This post originally appeared on TheHumanist.com.
Being a newly formed chapter of the American Humanist Association, Harbor Humanists spent most of our first meetings deliberating and deciding where we wanted to spend our time and energy. Our members felt strongly that education and outreach were critically important. We’re located in the small town of Hoquiam, Washington, and our members live in adjoining small towns. Very few secular, nonpolitical groups exist in our area so we aim to invite all freethinking residents to join us for social events, as well as fight discrimination and intolerance.
A short time after the Harbor Humanists chapter was formed, we learned about the Harvey LeBrun Chapter Grant program offered to AHA chapters each year. After taking a closer look at our group‘s interests, we decided to extend our outreach to kids in the community who might want an alternative to the annual summer church camps. Harbor Humanists is housed in a decommissioned church that held annual Vacation Bible Study camps. What better choice for us than to provide a summer science camp instead? We knew that if we got kids who are interested in science to join us, their parents might be interested in seeing what else we offer.
Our grant application was a request to help fund a one-week summer camp for kids eight to thirteen years old. We have several members who work in various scientific fields, so we could offer a wide range of topics for study. We also wanted to feed the students, as this is an economically depressed area where approximately 90 percent of students qualify for free or reduced lunch at school. We put together a syllabus for the camp, looked at background checks for adult volunteers through the Washington State Patrol, and worked up some marketing ideas to invite local kids to join us. Our adult volunteers numbered seven, including an epidemiologist, a retired high school science teacher, a marine biology intern, and a forest biologist.
We applied for a $500 grant—to go toward food and advertising the camp—and were shocked and very excited to be awarded $1,000. With the extra funds we were able to purchase a forensic mystery kit that would allow us to teach the kids about handwriting and fingerprint analysis, DNA extraction, pattern recognition, blood typing, hair and fiber analysis, and of course scientific and deductive reasoning.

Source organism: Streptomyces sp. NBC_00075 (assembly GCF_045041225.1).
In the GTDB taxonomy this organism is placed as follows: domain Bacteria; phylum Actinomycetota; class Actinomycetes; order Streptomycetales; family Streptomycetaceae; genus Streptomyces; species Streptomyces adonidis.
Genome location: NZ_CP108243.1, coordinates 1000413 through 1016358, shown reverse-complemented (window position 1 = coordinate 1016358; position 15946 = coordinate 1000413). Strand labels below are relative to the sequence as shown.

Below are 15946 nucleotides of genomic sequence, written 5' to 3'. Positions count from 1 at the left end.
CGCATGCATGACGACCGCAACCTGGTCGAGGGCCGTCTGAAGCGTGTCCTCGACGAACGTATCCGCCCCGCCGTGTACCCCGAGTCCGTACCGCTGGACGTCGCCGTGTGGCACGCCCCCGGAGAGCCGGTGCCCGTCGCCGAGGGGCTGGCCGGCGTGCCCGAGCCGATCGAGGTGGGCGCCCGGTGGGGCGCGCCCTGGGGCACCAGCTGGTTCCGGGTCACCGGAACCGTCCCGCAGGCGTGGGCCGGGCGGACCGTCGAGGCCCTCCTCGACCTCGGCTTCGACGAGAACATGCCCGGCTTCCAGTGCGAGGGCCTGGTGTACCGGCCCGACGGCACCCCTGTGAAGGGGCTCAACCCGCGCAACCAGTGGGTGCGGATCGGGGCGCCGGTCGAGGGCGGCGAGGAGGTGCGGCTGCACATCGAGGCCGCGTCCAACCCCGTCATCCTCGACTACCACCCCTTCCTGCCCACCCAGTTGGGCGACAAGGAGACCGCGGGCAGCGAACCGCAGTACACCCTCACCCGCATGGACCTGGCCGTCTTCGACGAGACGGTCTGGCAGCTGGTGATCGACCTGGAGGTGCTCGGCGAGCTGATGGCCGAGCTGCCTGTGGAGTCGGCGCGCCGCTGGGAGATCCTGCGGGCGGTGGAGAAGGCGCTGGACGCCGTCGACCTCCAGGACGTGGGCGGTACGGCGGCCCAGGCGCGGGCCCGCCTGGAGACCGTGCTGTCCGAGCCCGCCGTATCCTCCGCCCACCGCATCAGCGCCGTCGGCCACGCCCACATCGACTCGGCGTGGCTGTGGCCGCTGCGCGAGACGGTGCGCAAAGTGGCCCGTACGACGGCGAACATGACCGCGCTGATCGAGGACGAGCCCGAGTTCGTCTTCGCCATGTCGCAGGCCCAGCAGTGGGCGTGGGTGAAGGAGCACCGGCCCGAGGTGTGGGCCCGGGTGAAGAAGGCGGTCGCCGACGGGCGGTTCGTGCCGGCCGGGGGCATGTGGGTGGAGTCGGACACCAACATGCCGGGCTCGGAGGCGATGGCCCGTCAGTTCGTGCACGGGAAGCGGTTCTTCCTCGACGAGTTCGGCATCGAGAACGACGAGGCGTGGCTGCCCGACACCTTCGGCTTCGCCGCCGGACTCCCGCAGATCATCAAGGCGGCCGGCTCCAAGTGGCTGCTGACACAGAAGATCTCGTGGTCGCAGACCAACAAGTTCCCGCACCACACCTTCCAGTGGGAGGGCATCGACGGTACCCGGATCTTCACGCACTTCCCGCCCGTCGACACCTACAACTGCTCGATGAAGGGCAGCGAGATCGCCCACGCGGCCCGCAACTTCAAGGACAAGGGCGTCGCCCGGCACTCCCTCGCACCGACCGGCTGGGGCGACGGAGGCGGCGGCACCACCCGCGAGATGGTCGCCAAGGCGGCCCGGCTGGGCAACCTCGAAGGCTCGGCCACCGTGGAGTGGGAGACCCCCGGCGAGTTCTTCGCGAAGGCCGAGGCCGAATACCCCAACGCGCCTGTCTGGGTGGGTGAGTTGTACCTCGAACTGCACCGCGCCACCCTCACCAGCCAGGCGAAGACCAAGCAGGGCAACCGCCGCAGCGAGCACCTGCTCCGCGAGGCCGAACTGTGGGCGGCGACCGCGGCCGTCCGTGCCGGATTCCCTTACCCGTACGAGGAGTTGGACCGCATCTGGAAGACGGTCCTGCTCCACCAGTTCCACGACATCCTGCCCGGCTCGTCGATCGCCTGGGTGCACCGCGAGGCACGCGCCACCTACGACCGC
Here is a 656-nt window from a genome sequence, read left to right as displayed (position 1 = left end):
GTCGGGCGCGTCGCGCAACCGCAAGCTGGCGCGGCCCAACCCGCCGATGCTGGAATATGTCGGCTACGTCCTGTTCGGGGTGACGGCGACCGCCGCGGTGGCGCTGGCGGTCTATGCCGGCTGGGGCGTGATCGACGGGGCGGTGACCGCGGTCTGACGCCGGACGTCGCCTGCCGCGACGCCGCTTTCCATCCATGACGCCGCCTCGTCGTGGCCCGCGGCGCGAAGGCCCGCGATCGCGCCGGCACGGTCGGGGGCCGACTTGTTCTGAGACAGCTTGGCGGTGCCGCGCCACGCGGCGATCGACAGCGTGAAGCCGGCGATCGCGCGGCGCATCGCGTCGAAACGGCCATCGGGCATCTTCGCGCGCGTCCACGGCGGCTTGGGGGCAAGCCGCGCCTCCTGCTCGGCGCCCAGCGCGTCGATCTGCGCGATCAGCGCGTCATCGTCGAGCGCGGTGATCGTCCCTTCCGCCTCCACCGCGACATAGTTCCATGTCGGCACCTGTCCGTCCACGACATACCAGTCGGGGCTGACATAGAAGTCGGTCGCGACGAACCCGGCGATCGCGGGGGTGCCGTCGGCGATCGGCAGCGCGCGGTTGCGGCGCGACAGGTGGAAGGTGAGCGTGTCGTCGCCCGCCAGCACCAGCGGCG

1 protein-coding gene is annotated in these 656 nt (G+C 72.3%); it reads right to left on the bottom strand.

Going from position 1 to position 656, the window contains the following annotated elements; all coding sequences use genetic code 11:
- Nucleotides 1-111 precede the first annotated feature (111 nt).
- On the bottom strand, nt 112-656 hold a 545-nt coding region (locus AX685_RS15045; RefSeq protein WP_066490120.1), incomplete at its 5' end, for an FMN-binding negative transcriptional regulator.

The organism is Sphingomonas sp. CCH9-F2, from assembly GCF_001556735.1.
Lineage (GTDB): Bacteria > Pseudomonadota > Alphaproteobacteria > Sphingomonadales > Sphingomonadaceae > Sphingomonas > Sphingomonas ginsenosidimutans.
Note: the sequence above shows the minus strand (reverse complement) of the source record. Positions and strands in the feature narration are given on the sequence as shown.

In order to market our summer camp, we purchased 500 miniature magnifying glasses and printed 500 half-page flyers. We taped the glasses to the flyers and participated in a local Founders Day parade, handing the flyers out to kids along the parade route. We also held a Bunco fundraiser and a couple of open houses designed to introduce ourselves to the community. We handed out over 400 flyers and got great feedback from parents. We felt we should have enough interest to fill up our camp.
Unfortunately, when the time came for applications, we had only mild interest and no applications returned. We were very disappointed but not defeated, concluding that Harbor Humanists simply wasn’t a well-known group in the community and that we needed to do more outreach locally to remedy that. We also realized that our dates for the camp were at the end of summer vacation when many families were still traveling or concentrating on going back to school. Our next attempt would be a science camp during the following spring break when parents might not be traveling and would like a safe place for their children to be during the day.
In March of 2018 we began reaching out to the local community once again, this time to offer a spring break science camp. The program generated more interest and we received applications for seven campers. With the grant money and additional donations of approximately $400, we were able to provide two balanced meals plus a snack for each camper daily, plus a pizza party the closing day and a unique plantable pencil for completing the entire week of camp.
We would absolutely recommend this type of program to other AHA groups. We will be offering science camps again in the future and our hope is to continue to grow as a chapter through ongoing outreach and education opportunities.